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Archive for the ‘Handbells’

Ringing and remembering: There aren’t enough tolls

February 27, 2018 @ 15:00 By: gordon Category: Current affairs, Handbells

One of my favourite pieces of music to play on handbells is Make Me An Instrument Of Thy Peace by Kevin McChensey. It’s a beautifully moving piece of music, that takes full advantage of all the handbells my choir has. I’ve lost track of how many times I’ve played it over the years, playing it both with just my choir and organ, and larger massed choirs, including in 2005 at a handbell festival in Ottawa with a huge number of choirs.

He based it on the 13th century prayer of St. Francis of Assisi and dedicated it to “the victims of the shooting at Columbine High School and other acts of senseless violence”. A few years ago, while talking to him (Kevin, not St. Francis) about commissioning a piece of music, I mentioned it. He told me that it was actually his second attempt at writing a piece of music in memory of those who died at the Columbine High School massacre in April 1999. The first attempt was apparently too dark and sad and not what he was trying to achieve. I’m glad he made a second attempt, but I wish he hadn’t had to write it at all.

The piece starts and ends with 12 tolls and a final chord. Each chord represents one of the people who were killed at Columbine.

Here’s a photo of the last couple of lines. You can see the chords starting at bar 109.

We’ve been rehearsing it for the last few practices, but yesterday evening’s practice was the first I’ve been at since the horrible shootings in Florida and I couldn’t help but think about the victims and survivors at Marjory Stoneman Douglas High School. There aren’t enough tolls for them.

One of the many videos on YouTube of it being played on handbells…

A Touch of Brass: As Seen On TV

December 19, 2011 @ 15:27 By: gordon Category: Handbells, Out and about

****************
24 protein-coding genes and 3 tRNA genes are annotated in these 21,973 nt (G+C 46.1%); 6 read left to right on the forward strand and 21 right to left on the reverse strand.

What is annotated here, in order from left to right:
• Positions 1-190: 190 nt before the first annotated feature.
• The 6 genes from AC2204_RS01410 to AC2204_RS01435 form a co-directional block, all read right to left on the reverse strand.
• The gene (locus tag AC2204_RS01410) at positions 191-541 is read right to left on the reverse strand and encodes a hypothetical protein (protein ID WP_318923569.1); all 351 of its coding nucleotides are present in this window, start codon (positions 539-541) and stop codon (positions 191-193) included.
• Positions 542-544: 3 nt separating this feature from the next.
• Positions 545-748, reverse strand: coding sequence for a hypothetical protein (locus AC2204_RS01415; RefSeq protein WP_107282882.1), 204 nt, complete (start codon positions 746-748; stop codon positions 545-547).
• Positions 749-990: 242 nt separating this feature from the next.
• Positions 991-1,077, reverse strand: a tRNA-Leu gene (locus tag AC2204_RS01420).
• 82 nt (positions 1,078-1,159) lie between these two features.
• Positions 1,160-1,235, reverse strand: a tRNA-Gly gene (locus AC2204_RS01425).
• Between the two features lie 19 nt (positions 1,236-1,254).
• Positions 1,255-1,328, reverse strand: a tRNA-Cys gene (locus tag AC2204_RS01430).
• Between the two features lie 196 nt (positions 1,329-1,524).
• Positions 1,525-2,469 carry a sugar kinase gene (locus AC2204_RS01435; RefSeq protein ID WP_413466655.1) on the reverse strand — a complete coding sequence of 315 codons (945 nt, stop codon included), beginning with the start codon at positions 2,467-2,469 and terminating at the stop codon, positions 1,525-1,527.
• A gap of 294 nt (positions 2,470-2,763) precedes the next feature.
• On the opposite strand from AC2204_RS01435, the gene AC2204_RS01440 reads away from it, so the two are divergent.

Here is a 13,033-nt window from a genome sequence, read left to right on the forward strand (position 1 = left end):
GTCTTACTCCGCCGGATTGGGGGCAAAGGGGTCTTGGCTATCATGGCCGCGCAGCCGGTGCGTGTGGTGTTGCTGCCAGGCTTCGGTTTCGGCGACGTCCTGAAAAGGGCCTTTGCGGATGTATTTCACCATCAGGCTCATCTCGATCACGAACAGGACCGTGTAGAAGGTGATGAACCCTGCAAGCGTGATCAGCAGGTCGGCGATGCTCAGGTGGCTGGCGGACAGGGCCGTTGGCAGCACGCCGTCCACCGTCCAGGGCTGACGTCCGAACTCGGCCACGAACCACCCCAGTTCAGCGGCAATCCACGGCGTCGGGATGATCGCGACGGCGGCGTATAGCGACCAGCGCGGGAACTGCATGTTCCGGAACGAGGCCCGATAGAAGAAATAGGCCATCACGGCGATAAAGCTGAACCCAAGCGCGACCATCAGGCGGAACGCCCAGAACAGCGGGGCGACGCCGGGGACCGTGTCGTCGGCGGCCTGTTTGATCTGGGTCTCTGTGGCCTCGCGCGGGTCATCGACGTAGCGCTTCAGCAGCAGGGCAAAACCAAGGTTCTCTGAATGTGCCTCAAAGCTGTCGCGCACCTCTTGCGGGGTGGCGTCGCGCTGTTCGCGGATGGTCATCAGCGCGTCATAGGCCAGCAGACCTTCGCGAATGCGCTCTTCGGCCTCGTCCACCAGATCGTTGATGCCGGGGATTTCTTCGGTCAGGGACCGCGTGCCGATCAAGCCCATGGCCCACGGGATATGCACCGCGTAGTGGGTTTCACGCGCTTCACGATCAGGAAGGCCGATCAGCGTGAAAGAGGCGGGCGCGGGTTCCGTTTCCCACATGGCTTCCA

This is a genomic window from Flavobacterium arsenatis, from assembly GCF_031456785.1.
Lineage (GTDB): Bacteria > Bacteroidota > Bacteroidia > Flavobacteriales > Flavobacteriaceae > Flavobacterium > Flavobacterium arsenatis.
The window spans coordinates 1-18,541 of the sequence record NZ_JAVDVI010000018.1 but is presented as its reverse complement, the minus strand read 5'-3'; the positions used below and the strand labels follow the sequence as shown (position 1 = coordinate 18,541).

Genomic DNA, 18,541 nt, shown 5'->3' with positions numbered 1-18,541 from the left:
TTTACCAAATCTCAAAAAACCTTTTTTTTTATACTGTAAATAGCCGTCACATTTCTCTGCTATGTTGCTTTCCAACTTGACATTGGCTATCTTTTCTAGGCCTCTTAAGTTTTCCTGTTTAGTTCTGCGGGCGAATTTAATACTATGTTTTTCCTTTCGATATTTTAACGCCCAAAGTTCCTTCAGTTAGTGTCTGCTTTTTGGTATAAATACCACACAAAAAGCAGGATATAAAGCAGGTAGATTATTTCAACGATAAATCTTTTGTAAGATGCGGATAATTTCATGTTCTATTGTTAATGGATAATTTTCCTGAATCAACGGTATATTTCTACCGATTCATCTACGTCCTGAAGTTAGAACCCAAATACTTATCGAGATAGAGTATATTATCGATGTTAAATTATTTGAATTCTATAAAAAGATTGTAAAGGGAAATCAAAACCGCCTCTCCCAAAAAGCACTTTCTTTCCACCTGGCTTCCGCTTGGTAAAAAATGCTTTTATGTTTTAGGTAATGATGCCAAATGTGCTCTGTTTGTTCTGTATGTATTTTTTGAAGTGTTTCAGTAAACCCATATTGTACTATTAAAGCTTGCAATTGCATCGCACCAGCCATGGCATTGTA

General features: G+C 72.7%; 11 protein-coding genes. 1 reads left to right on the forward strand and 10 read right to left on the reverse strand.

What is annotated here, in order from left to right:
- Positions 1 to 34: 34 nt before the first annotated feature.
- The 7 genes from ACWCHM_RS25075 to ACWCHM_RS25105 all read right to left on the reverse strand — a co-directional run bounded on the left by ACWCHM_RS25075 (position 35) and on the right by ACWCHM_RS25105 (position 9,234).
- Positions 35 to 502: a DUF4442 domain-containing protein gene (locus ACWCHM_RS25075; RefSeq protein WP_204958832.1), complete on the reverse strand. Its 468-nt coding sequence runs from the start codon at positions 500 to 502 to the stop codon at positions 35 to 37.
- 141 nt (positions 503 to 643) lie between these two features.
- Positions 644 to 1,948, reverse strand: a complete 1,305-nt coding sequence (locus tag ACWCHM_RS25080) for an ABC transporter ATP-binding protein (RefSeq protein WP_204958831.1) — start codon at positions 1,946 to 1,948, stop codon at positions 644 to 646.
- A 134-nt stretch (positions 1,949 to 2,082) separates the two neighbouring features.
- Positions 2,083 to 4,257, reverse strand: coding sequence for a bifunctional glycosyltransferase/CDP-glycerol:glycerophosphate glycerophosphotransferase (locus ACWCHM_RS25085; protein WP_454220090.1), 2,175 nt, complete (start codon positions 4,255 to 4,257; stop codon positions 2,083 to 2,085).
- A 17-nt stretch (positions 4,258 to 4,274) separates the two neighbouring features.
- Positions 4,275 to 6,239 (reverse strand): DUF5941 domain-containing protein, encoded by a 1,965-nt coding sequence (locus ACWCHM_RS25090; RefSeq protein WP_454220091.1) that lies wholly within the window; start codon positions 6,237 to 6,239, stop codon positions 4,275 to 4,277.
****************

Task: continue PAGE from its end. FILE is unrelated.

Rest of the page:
I was up well before the crack o’ dawn this morning to play bells with the other people in A Touch of Brass on CTV Ottawa’s Morning Live show. We played two pieces this year: Christmas Angels Medley and Let It Snow.

The two segments have been posted on YouTube by CTV and I have to say I think these are our best appearances on the show, yet:


Eat. Sleep. Ring.

June 06, 2009 @ 19:18 By: gordon Category: Handbells

Ring To The World, the Ontario Guild of English Handbell Ringers‘ biennial handbell festival has been taking place at Carleton University the last couple of days. This is the second time in recent history it’s been held in Ottawa and this is the fourth or fifth Festival I’ve gone to in the almost 30 years I’ve been ringing bells.

There have been workshops on all sorts of things related to handbells from sessions for beginners to workshops on techniques such as four-in-hand to solo ringing to conducting to composing. There was even a workshop on the ergonomics of ringing. I signed up for a number of workshops, but I only ended up going to three of them. One was on change ringing, another was sight-reading some new music and the other was on advanced conducting techniques.

In addition to the workshops, there are a number of festival choirs, split up by the level of experience of the ringers and the difficulty of the music. The bell choir I usually ring with is in the bronze level, which is the highest level of the larger groups. I’m also ringing in the gold choir, which is doing a pair of quite challenging pieces. Adding to the challenge is the fact that the person leading the gold choir (and the bronze choir, too) is Tim Waugh, who wrote a number of the pieces.